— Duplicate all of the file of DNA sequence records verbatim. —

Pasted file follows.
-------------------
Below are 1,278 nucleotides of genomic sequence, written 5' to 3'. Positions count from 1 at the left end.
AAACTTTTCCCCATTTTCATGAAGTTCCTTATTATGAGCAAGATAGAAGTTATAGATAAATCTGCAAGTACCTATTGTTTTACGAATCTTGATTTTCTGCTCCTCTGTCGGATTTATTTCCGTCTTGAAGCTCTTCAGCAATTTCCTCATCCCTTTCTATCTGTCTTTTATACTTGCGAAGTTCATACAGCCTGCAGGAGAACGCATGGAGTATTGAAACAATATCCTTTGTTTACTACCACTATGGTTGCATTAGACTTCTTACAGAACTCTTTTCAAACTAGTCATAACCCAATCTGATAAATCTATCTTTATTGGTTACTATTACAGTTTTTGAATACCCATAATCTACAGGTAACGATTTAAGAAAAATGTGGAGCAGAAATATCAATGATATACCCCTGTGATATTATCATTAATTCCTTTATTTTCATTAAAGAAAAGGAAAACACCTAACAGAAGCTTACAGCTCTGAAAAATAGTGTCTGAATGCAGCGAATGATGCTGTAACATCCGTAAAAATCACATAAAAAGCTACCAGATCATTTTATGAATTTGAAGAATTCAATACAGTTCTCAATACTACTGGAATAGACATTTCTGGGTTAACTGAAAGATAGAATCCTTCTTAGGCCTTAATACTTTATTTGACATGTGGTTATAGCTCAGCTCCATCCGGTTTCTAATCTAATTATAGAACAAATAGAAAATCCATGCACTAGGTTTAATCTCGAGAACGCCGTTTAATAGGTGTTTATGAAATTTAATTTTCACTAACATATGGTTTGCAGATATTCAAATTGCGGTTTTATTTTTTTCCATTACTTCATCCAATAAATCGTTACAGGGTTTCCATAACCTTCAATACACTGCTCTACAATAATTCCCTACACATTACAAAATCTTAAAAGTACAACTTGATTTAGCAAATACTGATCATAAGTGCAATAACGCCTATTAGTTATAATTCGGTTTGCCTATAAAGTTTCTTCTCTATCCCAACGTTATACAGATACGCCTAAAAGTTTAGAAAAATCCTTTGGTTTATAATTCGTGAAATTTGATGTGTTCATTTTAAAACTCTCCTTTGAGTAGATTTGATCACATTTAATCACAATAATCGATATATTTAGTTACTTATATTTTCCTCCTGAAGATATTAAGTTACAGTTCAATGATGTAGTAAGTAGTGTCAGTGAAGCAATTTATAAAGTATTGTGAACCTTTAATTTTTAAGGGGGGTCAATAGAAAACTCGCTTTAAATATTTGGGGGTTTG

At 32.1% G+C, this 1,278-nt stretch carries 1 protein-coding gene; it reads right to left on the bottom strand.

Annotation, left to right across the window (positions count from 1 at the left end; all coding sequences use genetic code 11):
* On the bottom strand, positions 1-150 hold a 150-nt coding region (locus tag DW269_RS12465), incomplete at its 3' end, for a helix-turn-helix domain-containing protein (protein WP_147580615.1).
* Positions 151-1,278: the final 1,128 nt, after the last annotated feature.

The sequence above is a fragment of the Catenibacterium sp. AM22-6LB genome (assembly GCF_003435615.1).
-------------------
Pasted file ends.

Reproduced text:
Below are 1,278 nucleotides of genomic sequence, written 5' to 3'. Positions count from 1 at the left end.
AAACTTTTCCCCATTTTCATGAAGTTCCTTATTATGAGCAAGATAGAAGTTATAGATAAATCTGCAAGTACCTATTGTTTTACGAATCTTGATTTTCTGCTCCTCTGTCGGATTTATTTCCGTCTTGAAGCTCTTCAGCAATTTCCTCATCCCTTTCTATCTGTCTTTTATACTTGCGAAGTTCATACAGCCTGCAGGAGAACGCATGGAGTATTGAAACAATATCCTTTGTTTACTACCACTATGGTTGCATTAGACTTCTTACAGAACTCTTTTCAAACTAGTCATAACCCAATCTGATAAATCTATCTTTATTGGTTACTATTACAGTTTTTGAATACCCATAATCTACAGGTAACGATTTAAGAAAAATGTGGAGCAGAAATATCAATGATATACCCCTGTGATATTATCATTAATTCCTTTATTTTCATTAAAGAAAAGGAAAACACCTAACAGAAGCTTACAGCTCTGAAAAATAGTGTCTGAATGCAGCGAATGATGCTGTAACATCCGTAAAAATCACATAAAAAGCTACCAGATCATTTTATGAATTTGAAGAATTCAATACAGTTCTCAATACTACTGGAATAGACATTTCTGGGTTAACTGAAAGATAGAATCCTTCTTAGGCCTTAATACTTTATTTGACATGTGGTTATAGCTCAGCTCCATCCGGTTTCTAATCTAATTATAGAACAAATAGAAAATCCATGCACTAGGTTTAATCTCGAGAACGCCGTTTAATAGGTGTTTATGAAATTTAATTTTCACTAACATATGGTTTGCAGATATTCAAATTGCGGTTTTATTTTTTTCCATTACTTCATCCAATAAATCGTTACAGGGTTTCCATAACCTTCAATACACTGCTCTACAATAATTCCCTACACATTACAAAATCTTAAAAGTACAACTTGATTTAGCAAATACTGATCATAAGTGCAATAACGCCTATTAGTTATAATTCGGTTTGCCTATAAAGTTTCTTCTCTATCCCAACGTTATACAGATACGCCTAAAAGTTTAGAAAAATCCTTTGGTTTATAATTCGTGAAATTTGATGTGTTCATTTTAAAACTCTCCTTTGAGTAGATTTGATCACATTTAATCACAATAATCGATATATTTAGTTACTTATATTTTCCTCCTGAAGATATTAAGTTACAGTTCAATGATGTAGTAAGTAGTGTCAGTGAAGCAATTTATAAAGTATTGTGAACCTTTAATTTTTAAGGGGGGTCAATAGAAAACTCGCTTTAAATATTTGGGGGTTTG

At 32.1% G+C, this 1,278-nt stretch carries 1 protein-coding gene; it reads right to left on the bottom strand.

Annotation, left to right across the window (positions count from 1 at the left end; all coding sequences use genetic code 11):
* On the bottom strand, positions 1-150 hold a 150-nt coding region (locus tag DW269_RS12465), incomplete at its 3' end, for a helix-turn-helix domain-containing protein (protein WP_147580615.1).
* Positions 151-1,278: the final 1,128 nt, after the last annotated feature.

The sequence above is a fragment of the Catenibacterium sp. AM22-6LB genome (assembly GCF_003435615.1).